You won't get your MTV in Highland.

Or HBO, Showtime, VH1, Cinemax or Lifetime. Highland is one of three cities in Utah served by Insight Cablevision that is taking advantage of a provision in the Cable Communications Policy Act of 1984 that allows cities to specify broad categories of video programming.It's a fancy way of saying the cities are regulating cable television. And, it's perfectly legal. Why? Because Insight is willing to abide by the cities' dictates.

The other two cities are Farr West and Plain City, according to Jim Stewart, vice president of operations for Insight. Both are Weber County cities.

According to Highland's cable television franchise agreement, "only channels and services approved by formal action of the City Council may be offered within the city."

"There are decisions made that limit what is offered in any market," said Ken Monson, City Council member. "All we are doing is participating in the process of deciding what is offered in our market."

Monson played a lead role in developing the city's cable television ordinance and is chairman of the city's cable communications advisory commission, whose duty it is to recommend and evaluate programming.

Because of its proximity to Point of the Mountain, Highland has poor television reception. In addressing that problem, the City Council began casting around in 1985 for a cable television provider.

"At that time, there was a lot of concern about what was viewed as the negative elements of cable television," Monson said.

In a conversation with former Rep. Howard Nielson, R-Utah, who was involved in passage of the 1984 act, Monson learned the act included the provision allowing communities to "maintain some influence on what came into the community."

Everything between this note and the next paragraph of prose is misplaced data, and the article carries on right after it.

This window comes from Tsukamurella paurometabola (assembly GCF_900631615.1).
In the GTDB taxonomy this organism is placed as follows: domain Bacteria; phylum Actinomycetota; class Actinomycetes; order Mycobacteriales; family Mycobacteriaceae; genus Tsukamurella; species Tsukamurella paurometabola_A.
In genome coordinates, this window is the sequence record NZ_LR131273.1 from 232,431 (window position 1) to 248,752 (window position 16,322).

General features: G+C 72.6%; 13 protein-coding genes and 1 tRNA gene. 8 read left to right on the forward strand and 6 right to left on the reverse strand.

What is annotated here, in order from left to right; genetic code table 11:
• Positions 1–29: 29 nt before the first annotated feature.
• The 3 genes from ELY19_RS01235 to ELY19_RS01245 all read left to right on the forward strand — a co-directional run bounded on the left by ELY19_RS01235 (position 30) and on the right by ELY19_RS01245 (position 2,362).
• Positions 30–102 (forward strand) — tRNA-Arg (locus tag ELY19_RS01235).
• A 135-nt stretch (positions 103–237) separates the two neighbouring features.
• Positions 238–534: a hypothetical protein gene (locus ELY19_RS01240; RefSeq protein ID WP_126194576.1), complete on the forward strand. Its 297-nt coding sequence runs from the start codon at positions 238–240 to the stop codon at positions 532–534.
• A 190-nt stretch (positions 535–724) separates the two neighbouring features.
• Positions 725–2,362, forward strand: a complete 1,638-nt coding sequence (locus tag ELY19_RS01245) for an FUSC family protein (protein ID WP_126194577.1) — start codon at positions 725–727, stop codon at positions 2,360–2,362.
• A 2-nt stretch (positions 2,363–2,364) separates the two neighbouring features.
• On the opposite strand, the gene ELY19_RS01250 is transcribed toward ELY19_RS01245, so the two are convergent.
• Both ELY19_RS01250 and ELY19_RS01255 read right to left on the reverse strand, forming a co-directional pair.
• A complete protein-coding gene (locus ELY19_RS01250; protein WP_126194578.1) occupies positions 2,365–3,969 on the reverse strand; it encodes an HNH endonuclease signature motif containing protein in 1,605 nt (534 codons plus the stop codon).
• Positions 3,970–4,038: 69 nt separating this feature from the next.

Highland selected Insight Cablevision in 1985 as its cable franchisee based on the company's willingness to provide only programming approved by the city council.

"We try to . . . provide the type of programming the people in a community are interested in having in their community," Stewart said. "I don't think it's appropriate to force programming on people if they don't want it."Channels approved by the city include all local broadcast stations, ESPN, Prime Sports Network, CNN, CNN Headline News, the weather station, CSpan, Discovery Channel, Arts and Entertainment, Nickelodeon, Nashville Network, WTBS, WGN, Vision, Family Channel, Disney, USA, Nostalgia, Financial News Network, Home Shopping Network, QVC and American Movie Classics.

"It's not like we're starved for something to watch," Monson said. Residents pay $16.50 monthly for cable television.

Monson said the majority of residents like the city's cable service "just the way it is."

He admits, however, that some residents and newcomers to Highland are jolted by the fact the city prohibits broadcast of certain channels. In fact, about two years ago, several residents filed a complaint with the American Civil Liberties Union about Highland's restrictive cable ordinance. Nothing came of the complaint, however, according to former Highland resident Craig Harmon.

Monson said he gets about five calls a year from people unhappy about the channel offerings in Highland.

Resident Becky Cutler is irritated she doesn't get all the basic service channels but still has to pay the full basic service fee. She'd like control over service left in her own hands.

"I feel like I ought to have the decision," Cutler said. "It shouldn't be controlled by the city. I probably wouldn't have HBO because I've got young children in the home, but I'd like to be the one that made that decision."

Mary Rhodes, Utah manager for Insight, said that since she assumed that position seven months ago, about four people have specifically called her to complain about Highland's restrictions. Insight has 500 cable customers in the city, which has a population of 5,000.

"We've been very pleased with Insight," Monson said. "They're interested in serving us rather than pressing on us what they want, even though it may not be the same economic benefit to them."